The program reaches out to disabled American veterans across the nation and invites them to Greene County to enjoy the wildlife offerings.
"Hunts for Heroes," sponsored by Worthington Sons of the American Legion (SAL) Squadron 106 and Worthington American Legion Post 106 in cooperation with American Legion District 7 in Indiana, provides hunting and fishing opportunities in Greene County for any disabled veterans and their families.
"We provide everything a veteran would need to go deer, turkey, goose, duck, rabbit hunting as well as fishing. If you are a disabled American veteran and can't hunt or don't feel like you have the ability due to injuries or illness please let us know and we will work to provide the accommodations needed for your specific disability," says Joel Wonder, a SAL member who is helping with the organization of program.
Wonder said the program has two upcoming hunts in mid-November.
The first will bring in a decorated veteran, Charles Pannell, for South Carolina, who had three tours of duty in Iraq before his squad was hit by grenades. He and two other soldiers in his unit became amputees, according to Wonder.
The veteran spent nine months in Walter Reed Army Medical Center near Washington D.C. and underwent 90 surgeries, but his leg could not be saved, Wonder stated.
Also on the first hunt will be a Louisiana retired veteran, Brian Warner, who is suffering from throat cancer.
The duo will be guided on their deer hunt on the Benham and Benjamin farm, located about two miles north of Worthington.
"We will facilitate the hunt, providing four-wheelers, helping them get in the blinds and drag their game out," Wonder said.
The second hunt will be Nov. 24, 25 and 26 at the same location.
The organizers are seeking sponsors and volunteers to help with the program that will also include in-season turkey, rabbit, geese and duck hunts.
"We are trying to make this a community effort," Wonder said in pointing out that the processing, lodging and some meals have already been donated. "There is no cost at all to these guys once they get to Indiana. We will provide everything needed for the hunt except for travel to and from and your hunting license. We have over 1,200 acres of prime hunting land to enjoy along with 8,000 acres of public wetland (Goose Pond Fish and Wildlife Area) that is open to the public.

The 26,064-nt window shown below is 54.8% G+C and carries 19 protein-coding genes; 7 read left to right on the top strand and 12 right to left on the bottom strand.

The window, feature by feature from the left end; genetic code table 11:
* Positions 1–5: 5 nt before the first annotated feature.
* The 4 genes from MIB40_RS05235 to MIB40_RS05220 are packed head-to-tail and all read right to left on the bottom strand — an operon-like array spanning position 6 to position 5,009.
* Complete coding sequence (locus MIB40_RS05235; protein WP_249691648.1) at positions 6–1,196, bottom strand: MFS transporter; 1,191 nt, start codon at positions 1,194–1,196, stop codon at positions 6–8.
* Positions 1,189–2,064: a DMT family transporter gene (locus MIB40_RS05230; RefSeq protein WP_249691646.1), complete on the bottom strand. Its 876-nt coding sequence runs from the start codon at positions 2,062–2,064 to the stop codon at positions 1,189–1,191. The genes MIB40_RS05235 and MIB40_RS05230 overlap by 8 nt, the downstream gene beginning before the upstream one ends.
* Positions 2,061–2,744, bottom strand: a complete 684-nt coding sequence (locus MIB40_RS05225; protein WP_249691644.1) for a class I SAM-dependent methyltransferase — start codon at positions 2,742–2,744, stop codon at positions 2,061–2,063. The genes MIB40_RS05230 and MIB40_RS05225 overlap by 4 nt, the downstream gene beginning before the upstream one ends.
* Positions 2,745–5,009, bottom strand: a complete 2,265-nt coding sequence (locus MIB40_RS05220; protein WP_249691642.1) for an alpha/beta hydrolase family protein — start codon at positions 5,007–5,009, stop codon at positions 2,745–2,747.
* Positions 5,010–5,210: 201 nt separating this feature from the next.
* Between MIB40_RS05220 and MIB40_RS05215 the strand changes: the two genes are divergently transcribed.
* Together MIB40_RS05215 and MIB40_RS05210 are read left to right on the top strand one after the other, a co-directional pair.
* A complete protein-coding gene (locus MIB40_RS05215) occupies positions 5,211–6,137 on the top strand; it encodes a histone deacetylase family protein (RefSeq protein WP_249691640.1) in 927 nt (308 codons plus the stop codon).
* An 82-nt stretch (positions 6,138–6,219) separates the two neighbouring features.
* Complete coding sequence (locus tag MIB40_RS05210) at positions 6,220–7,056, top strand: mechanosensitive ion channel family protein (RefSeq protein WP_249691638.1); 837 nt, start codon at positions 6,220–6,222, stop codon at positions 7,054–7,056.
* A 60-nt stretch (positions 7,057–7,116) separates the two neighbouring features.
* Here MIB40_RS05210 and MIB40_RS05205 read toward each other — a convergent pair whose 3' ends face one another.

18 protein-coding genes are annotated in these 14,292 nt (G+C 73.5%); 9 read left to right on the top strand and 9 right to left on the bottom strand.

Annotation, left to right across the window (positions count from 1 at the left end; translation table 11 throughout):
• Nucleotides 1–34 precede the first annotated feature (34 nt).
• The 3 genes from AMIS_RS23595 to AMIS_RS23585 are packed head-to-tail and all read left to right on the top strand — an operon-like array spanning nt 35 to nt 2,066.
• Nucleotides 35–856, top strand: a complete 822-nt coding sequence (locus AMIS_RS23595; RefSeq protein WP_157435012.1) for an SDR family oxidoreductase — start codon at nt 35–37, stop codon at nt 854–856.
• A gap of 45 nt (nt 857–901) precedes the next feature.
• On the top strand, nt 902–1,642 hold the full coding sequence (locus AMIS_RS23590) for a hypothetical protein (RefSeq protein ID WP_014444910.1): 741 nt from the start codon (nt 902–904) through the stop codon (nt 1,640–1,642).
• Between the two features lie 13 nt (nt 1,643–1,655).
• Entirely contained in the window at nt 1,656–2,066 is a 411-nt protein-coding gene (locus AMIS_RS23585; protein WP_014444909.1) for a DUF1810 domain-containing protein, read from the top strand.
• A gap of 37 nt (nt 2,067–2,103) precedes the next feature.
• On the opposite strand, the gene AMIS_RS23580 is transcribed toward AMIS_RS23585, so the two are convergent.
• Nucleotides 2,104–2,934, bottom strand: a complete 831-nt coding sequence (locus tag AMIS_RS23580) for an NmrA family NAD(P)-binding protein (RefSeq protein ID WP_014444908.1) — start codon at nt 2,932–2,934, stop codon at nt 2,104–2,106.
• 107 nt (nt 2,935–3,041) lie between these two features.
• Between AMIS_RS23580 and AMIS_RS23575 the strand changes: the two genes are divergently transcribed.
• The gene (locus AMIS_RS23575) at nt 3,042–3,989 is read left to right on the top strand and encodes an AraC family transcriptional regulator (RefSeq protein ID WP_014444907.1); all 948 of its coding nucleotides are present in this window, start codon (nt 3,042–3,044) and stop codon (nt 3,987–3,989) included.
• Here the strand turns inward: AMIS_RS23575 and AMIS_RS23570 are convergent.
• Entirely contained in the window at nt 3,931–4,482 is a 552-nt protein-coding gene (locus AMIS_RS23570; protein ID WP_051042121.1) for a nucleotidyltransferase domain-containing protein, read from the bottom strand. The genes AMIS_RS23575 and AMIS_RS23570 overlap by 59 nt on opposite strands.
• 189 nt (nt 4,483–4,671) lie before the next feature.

"No matter what your disability we will get you into and out of the field, dress and clean the game, provide you with all tools needed including guns and ammo, blinds and stands, decoys, and guides."
Plans are already made for a future hunt.
"White River Whistling Wings has donated a fully guided late season goose hunt. This hunt will go to two disabled American veterans," Wonder said.
A wheelchair turkey hunt is also being planned in the spring.
The Linton Bass Club has also volunteered to sponsor a 12-man wheelchair accessible fishing tournament in the spring at Greene-Sullivan State Forest.
"It's not a one time deal. Other people can donate land for us to hunt and sponsor hunt or fishing events," Wonder stressed. "I have 10 beagles (dogs) and we can do any kind of small game hunts as well."
The idea for the veteran's hunt came to Wonder, who calls himself an avid hunter and fisherman, while he was watching a hunting show that featured veterans.
"I thought 'man I could do that'," he recalled.
Wonder says he hopes the word will get out about the hunts and welcomes disabled veterans to take part in the program.
"This is open to any disabled veteran and if he or she has children we would also make this a family outing for them," Wonder stated.
Wonder said so far, the support from the community and businesses has been encouraging.
"Through a lot of pounding the pavement and asking a lot of businesses and restaurants for help, we've got it done so far. It's been something," he said.
Hunts for Heroes is also on Facebook at https://www.facebook.com/home.php#!/Hunt... .